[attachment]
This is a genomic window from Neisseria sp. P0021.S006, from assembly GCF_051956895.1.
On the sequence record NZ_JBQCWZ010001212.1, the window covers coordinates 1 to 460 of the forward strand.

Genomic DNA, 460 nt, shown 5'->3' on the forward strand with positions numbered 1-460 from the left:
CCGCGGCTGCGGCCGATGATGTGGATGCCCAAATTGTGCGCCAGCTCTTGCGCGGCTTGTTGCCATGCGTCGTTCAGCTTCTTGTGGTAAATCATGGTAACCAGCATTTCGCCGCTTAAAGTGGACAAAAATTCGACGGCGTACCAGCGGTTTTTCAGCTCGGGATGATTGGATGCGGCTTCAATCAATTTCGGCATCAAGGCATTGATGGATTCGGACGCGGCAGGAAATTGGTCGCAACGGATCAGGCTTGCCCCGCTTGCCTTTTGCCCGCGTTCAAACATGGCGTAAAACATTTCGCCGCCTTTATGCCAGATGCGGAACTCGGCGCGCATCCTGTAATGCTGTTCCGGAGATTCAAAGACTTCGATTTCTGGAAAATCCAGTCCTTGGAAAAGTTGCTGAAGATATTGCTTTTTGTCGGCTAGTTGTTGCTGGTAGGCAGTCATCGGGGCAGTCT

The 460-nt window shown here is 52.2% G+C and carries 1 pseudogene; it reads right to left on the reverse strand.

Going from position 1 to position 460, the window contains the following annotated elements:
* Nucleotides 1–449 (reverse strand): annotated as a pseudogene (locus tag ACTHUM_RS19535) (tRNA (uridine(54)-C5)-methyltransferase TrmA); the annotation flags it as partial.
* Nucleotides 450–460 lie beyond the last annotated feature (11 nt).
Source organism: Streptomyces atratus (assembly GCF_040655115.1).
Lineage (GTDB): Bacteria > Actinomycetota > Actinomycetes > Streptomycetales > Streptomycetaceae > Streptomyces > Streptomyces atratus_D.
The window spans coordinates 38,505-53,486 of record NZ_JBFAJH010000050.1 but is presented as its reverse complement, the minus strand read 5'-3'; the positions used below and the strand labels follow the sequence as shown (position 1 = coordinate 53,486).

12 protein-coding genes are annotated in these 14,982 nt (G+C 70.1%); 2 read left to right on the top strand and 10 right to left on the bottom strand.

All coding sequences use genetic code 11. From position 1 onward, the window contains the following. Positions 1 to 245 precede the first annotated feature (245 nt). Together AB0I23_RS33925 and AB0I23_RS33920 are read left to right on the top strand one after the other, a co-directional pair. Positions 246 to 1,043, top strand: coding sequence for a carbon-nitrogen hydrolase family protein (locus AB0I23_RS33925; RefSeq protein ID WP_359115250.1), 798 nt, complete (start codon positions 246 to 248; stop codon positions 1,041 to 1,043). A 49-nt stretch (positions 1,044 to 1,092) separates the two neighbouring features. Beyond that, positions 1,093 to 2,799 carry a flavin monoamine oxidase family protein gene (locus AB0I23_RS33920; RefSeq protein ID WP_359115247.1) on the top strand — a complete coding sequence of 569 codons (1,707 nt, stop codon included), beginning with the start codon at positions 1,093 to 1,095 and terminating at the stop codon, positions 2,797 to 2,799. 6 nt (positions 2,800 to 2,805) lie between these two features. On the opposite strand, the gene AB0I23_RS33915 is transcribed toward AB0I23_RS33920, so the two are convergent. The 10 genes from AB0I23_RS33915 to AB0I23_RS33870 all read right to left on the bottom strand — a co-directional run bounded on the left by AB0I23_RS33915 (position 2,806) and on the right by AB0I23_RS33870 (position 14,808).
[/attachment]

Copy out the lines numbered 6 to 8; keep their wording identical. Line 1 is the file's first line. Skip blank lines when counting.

Going from position 1 to position 460, the window contains the following annotated elements:
* Nucleotides 1–449 (reverse strand): annotated as a pseudogene (locus tag ACTHUM_RS19535) (tRNA (uridine(54)-C5)-methyltransferase TrmA); the annotation flags it as partial.
* Nucleotides 450–460 lie beyond the last annotated feature (11 nt).